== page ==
Bridging the Divide: Assessing the Viability of International Cooperation on Border Carbon Adjustments

Michael Mehling, Harro van Asselt, Susanne Droege, Kasturi Das, and Catherine Hall

April 2024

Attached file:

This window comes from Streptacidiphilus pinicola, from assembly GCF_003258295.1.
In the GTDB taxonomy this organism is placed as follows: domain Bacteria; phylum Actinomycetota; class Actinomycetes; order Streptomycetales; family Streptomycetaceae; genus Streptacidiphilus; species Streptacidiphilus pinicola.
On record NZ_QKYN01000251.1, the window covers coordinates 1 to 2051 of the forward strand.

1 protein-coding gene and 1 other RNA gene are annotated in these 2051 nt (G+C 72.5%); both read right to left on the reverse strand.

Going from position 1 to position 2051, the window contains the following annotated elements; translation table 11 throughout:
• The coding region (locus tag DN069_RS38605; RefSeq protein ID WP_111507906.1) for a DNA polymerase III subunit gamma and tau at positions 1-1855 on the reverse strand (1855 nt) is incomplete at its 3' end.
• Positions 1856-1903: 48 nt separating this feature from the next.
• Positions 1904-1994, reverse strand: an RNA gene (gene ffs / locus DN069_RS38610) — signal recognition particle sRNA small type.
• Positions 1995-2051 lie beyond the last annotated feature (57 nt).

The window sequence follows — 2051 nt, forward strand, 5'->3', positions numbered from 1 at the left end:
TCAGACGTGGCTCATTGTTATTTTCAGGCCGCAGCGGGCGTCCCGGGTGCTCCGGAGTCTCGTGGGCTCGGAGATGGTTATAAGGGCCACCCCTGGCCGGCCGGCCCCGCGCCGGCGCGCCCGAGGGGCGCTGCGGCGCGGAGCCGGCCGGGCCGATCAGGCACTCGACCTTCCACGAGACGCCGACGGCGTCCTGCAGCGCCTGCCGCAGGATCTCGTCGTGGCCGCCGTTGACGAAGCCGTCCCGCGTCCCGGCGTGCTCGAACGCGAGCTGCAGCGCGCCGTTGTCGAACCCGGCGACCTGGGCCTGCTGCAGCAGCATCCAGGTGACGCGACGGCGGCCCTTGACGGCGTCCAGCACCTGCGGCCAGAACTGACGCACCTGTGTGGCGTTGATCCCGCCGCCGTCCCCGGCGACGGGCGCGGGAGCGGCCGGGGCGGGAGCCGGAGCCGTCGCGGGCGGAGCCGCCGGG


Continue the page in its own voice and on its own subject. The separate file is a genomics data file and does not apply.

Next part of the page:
International cooperation on climate change and trade is intensifying, as highlighted by numerous initiatives launched at the multilateral, plurilateral, and bilateral levels. This is an encouraging development, signaling the major role of trade policy in supporting decarbonization efforts and facilitating adaptation to climate change. Yet, at the same time, many of these initiatives eschew one of the most contested issues at the interface of trade and climate policies: Border Carbon Adjustments (BCAs). Europe’s Carbon Border Adjustment Mechanism (CBAM) is unlikely to be the last or only BCA, with various jurisdictions contemplating similar measures as they adopt increasingly ambitious climate change mitigation policies and pursue other policy objectives, such as improved national security or industrial policy. With many jurisdictions pursuing their own BCA designs and implementation strategies, however, comes an increased risk of uncoordinated proliferation of divergent approaches, which in turn can translate into greater uncertainty, higher transaction and administrative costs, and detrimental repercussions for international cooperation, including climate diplomacy. This Working Paper argues the case for international cooperation on or relating to BCAs, and assesses the prospects for such cooperation. It applies an analytical framework that examines both the “input legitimacy” and “output legitimacy” of international cooperative initiatives, focusing on three emerging models of cooperation relating to BCAs, namely the G7 Climate Club, the transatlantic talks on a Global Arrangement on Sustainable Steel and Aluminum (GASSA), and the Inclusive Forum on Carbon Mitigation Approaches (IFCMA) launched by the Organisation for Economic Co-operation and Development (OECD).